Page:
So you’ve been here for a few weeks now, what are you enjoying most about Hawai‘i?
I’ve been spending on average 3-4 hours on TheBus everyday, which definitely sounds dreadful, but I’ve enjoyed exploring different neighborhoods on the island by foot. This has exposed me to how multicultural and diverse Hawai‘i is, and as someone who has been raised in a multicultural family, I felt at ease and at home. One of my favorite destinations is the Hawai‘i State Art Museum, where it exhibits a fantastic collection of artwork that reflects and forms observations on the history of the island. I got to see the Disney movie, Moana, in the native Hawaiian language on the outdoor fields of the Bishop Museum, and the Dead of Night, a powerful play by Edward Sakamoto at Kumu Kahua Theatre. Both were amazing experiences where I got to celebrate local culture with my coworkers at ‘Ulu‘ulu. The coffee at Morning Glass Coffee has been exceptional, where you are surrounded by a gorgeous mountain view of the Mānoa neighborhood. There is a short hike up north, where the trail leads up through the Lyon Arboretum and the Mānoa falls, where one is immersed in the lush greens of the mountain.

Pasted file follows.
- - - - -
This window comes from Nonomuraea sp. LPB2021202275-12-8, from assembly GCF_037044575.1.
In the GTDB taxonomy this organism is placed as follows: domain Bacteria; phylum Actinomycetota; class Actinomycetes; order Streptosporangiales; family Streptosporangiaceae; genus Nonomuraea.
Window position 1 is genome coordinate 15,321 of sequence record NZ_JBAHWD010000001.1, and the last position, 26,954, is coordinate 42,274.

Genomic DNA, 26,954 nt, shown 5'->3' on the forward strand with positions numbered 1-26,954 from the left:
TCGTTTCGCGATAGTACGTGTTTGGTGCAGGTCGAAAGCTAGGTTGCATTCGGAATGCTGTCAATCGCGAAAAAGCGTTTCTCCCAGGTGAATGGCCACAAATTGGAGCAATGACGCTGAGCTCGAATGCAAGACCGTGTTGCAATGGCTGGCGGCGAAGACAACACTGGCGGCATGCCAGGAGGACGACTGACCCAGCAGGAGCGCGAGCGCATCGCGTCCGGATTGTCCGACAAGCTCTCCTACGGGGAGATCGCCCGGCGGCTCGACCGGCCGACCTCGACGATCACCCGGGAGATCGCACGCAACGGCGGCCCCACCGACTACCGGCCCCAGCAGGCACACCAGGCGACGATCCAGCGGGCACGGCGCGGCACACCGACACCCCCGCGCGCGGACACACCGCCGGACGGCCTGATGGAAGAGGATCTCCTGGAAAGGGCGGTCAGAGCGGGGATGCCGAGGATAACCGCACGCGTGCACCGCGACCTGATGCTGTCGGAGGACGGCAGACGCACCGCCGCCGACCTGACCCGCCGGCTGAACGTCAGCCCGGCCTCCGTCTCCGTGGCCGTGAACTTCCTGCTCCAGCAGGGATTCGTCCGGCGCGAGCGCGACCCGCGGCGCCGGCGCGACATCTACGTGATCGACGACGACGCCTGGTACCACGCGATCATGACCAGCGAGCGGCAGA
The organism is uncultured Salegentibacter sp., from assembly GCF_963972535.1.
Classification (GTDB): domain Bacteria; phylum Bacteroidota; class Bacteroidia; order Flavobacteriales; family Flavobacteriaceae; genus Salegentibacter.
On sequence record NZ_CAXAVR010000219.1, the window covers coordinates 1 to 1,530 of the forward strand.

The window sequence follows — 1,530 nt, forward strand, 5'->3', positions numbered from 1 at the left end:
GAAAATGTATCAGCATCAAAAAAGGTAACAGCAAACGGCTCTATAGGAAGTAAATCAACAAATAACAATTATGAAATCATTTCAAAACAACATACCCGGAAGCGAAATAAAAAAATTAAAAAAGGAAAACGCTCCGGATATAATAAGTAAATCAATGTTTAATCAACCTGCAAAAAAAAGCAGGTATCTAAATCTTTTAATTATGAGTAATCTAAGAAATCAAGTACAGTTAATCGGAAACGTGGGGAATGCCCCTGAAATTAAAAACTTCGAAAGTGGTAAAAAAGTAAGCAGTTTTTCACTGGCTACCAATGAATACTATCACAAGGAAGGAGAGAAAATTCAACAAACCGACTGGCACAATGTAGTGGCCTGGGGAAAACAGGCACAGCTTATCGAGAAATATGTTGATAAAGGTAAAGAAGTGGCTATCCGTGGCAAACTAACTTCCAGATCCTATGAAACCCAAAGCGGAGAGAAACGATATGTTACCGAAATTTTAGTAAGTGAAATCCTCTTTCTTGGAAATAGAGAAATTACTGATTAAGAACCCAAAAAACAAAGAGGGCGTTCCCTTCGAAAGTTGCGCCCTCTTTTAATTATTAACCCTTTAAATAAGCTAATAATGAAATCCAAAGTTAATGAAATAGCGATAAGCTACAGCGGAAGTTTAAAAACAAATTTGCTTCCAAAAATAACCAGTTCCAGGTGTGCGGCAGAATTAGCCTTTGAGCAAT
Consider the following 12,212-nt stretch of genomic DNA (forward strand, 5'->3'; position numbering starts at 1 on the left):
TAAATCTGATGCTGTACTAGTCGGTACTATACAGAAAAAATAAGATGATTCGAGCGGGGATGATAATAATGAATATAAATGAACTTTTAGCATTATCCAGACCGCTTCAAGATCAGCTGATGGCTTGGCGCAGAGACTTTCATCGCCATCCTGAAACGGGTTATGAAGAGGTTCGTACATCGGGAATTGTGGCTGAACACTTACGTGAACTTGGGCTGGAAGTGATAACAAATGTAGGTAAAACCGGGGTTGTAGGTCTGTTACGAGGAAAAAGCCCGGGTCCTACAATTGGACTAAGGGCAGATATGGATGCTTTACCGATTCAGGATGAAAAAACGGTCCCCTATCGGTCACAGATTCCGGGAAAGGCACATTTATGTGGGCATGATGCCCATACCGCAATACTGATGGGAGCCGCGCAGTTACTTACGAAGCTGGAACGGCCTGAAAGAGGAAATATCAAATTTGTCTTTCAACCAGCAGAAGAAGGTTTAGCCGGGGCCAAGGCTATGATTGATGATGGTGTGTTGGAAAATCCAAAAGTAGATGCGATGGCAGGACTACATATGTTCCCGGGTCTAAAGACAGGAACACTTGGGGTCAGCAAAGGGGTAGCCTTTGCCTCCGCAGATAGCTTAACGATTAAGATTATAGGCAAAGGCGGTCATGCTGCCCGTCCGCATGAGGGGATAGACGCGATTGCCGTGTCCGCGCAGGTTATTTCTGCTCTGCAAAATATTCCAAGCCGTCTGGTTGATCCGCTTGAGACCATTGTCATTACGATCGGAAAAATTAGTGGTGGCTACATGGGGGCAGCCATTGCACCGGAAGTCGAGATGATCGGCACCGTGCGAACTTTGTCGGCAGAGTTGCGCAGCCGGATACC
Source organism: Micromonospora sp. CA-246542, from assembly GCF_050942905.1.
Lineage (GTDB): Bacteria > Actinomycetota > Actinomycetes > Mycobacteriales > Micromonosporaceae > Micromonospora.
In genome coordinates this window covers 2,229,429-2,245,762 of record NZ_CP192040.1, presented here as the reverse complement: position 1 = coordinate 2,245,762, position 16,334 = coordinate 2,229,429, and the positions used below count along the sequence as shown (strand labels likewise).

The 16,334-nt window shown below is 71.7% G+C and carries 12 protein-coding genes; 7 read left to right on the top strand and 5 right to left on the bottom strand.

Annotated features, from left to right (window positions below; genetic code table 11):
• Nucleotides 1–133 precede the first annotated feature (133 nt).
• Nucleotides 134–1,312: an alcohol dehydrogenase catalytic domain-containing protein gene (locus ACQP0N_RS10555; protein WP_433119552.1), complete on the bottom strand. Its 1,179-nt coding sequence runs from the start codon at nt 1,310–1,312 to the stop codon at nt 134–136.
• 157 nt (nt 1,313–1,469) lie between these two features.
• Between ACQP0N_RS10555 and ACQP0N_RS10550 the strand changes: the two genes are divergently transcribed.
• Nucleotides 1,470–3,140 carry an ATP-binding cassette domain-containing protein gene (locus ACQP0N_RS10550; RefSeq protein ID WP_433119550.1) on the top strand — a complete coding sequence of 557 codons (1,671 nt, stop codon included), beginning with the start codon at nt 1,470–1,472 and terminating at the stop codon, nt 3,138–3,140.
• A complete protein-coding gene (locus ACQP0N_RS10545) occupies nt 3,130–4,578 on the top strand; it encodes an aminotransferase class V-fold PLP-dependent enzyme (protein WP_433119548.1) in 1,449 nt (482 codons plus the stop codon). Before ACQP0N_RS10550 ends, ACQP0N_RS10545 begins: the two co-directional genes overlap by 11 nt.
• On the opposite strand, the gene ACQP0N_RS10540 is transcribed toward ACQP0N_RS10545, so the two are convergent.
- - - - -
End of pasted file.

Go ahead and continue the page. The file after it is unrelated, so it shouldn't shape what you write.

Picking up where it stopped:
We hear that you are a foodie, what local delicacies have you discovered?
I took an hour bus ride to visit the Liliha Bakery to try their coco puff and poi donut, which was totally worth it. One morning Robbie, the Digital Media Specialist at ‘Ulu‘ulu, brought in a vintage pink box with blue lettering that read “Leonard’s Bakery,” which contained hot malasadas, a local Portuguese delicacy. Plain, haupia, chocolate filled malasadas. I am definitely going to miss these!

Do you have any advice for future Roselani Media Preservation Interns?